Friday, November 16, 2012

SEC Litigation Releases: Week in Review

BP to Pay $525 Million Penalty to Settle SEC Charges of Securities Fraud During Deepwater Horizon Oil Spill, November 15, 2012, (Litigation Release No. 22531)

According to the complaint (opens to PDF), BP p.l.c misled investors by understating the flow rate of oil that was escaping from its Deepwater Horizon oil rig in 2010. According to the SEC, while BP reported the flow rate was about 5,000 barrels of oil a day, it had "at least five different flow rate calculations, estimates, or data indicating a much higher flow rate." Furthermore, when a government task force "determined the flow rate estimate was actually more than 10 times higher at 52,700 to 62,200 barrels of oil per day...BP never corrected or updated the misrepresentations and omissions it made in SEC filings for investors." BP agreed to settle the charges "by paying the third-largest penalty in agency history at $525 million." Additionally, BP has agreed to permanent enjoinment from violating sections of the Exchange Act. The SEC has plans to "establish a Fair Fund with the BP penalty to provide harmed investors with compensation for losses they sustained in the fraud." BP also plead guilty to criminal conduct in a related case, United States v. BP Exploration and Production, Inc.

SEC Charges Miami-Based Adviser with Hiding Trading Losses and Diverting Client Funds, November 9, 2012, (Litigation Release No. 22530)

According to the complaint (opens to PDF), Anand Sekaran and his firm Wasson Capital Advisors Ltd. "fabricated documents showing illusory profits after [Sekaran's] trading strategy became unprofitable in 2008." According to the SEC, Sekaran had given investors spreadsheets that "inaccurately show[ed] that Wasson was profitable." In addition, Sekaran allegedly inflated account balances on some clients' account statements, and used investor funds for personal expenses including "personal mortgage and maintenance payments, restaurant and travel expenses, entertainment and event tickets, employee salaries and health insurance, and rent and office expenses." Sekaran and Wasson have consented to a final judgment enjoining them from violating sections of the Exchange Act and Investment Advisers Act. Sekaran has agreed to being barred from the securities industry and penny stock industry and is required to pay $2.3 million "to satisfy restitution and forfeiture orders in the criminal matter."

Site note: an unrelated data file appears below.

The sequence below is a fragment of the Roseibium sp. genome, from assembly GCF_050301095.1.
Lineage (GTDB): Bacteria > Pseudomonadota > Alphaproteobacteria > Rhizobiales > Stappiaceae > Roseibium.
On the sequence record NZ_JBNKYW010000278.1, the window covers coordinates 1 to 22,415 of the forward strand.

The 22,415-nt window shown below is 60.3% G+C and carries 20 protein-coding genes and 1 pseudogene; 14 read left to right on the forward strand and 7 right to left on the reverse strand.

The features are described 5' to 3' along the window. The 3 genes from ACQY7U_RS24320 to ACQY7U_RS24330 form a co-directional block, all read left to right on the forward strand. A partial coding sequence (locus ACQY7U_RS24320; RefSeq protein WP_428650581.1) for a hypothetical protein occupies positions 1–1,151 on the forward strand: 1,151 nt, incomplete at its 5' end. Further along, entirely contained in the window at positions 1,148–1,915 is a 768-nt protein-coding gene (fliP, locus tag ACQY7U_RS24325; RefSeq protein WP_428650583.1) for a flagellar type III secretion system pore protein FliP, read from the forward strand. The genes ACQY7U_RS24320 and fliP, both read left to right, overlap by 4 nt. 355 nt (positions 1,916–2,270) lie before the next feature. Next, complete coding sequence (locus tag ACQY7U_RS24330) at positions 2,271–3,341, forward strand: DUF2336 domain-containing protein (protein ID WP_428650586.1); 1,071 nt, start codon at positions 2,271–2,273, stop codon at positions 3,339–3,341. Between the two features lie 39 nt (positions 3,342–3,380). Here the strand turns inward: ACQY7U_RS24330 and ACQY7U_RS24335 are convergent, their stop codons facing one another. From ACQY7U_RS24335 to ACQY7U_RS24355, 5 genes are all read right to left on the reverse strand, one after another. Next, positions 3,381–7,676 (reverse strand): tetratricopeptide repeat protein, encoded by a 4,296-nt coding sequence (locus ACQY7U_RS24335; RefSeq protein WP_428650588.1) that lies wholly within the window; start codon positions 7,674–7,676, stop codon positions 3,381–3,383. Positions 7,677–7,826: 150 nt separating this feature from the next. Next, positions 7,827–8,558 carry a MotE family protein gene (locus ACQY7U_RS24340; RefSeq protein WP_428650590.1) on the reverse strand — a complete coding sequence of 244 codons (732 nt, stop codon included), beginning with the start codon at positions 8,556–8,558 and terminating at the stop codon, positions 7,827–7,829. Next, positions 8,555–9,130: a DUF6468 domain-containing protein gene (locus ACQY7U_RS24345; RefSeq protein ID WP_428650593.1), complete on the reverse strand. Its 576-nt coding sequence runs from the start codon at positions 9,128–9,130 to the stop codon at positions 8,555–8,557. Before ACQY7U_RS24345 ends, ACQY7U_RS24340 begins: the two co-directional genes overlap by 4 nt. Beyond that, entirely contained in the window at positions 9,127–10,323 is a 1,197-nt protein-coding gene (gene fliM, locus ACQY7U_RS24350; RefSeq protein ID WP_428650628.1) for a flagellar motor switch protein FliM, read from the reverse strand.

SEC Charges Former Officers and Auditor of Electronic Game Card, Inc. with Fraud, November 9, 2012, (Litigation Release No. 22529)

According to the complaint (opens to PDF), from 2007 to 2009 Lee Cole and Linden Boyne, chief executive officer and chief financial officer of Electronic Game Card Inc. respectively, attracted investors by falsely claiming that Electronic Game Card Inc. had "millions of dollars in annual revenue, [held] millions of dollars in investments, and own[ed] an off-shore bank account worth more than $10 million." In actuality, many of the contracts were fake, "the purported investments were merely in entities affiliated with Cole or Boyne, and the bank account did not exist." Cole and Boyne reaped over $12 million in illicit profits through their alleged deception. Furthermore, the SEC has charged their auditor, Timothy Quintanilla, and the public accounting firm Mendoza Berger & Co. LLP with "knowingly or recklessly misrepresent[ing] that the firm had conducted audits of EGMI's financial statements 'in accordance with the standards of the Public Company Accounting Oversight Board,'" when in fact, critical aspects of EGMI's financial statements had been overlooked. Finally, the SEC alleges that Kevin Donovan, who replaced Cole as CEO, "ignored many red flags about the accuracy of the company's public statements and the integrity of Cole and Boyne." The SEC has charged Cole and Boyne with violating sections of the Securities Act, Exchange Act, and Sarbanes-Oxley Act, and has charged Donovan and Quintanilla with violating sections of the Securities Act and Exchange Act.

SEC Charges South Florida Man with Recruiting Victims of Ponzi Scheme, November 9, 2012, (Litigation Release No. 22528)

According to the complaint (opens to PDF), from 2004 to 2011, James F. Ellis "fraudulently solicited investors for George Elia," who operated "pooled investment vehicles under the names of Investor Funding Club and Vision Equities Funds." While Elia told investors he traded in stocks and "earn[ed] annual returns as high as 26 percent," in reality he was running a Ponzi scheme. Ellis was allegedly paid over $2.1 million by Elia to entice prospective investors. Ellis falsely told these investors that "he had personally invested with Elia $5 million...and that he earned 16% to 20% annual returns on his investment...or that he earned $20,000 to $24,000 per month." The SEC has charged Ellis with violating sections of the Securities Act and the Exchange Act and seeks permanent injunctions, disgorgement with prejudgment interest and civil penalties against Ellis. Separate criminal charges have also been announced against Ellis for his participation in the scheme.

SEC v. Aamer Abdullah, November 9, 2012, (Litigation Release No. 22527)

The SEC has finalized its settlement with Aamer Abdullah, former portfolio manager of ICP Asset Management, LLC, who was charged in June 2010 with "mismanagement of several collateralized debt obligations." In addition to a broker, dealer and investment advisor bar he to which he had previously agreed, Abdullah has agreed to pay over $275,000 in disgorgement, prejudgment interest, and civil penalties.

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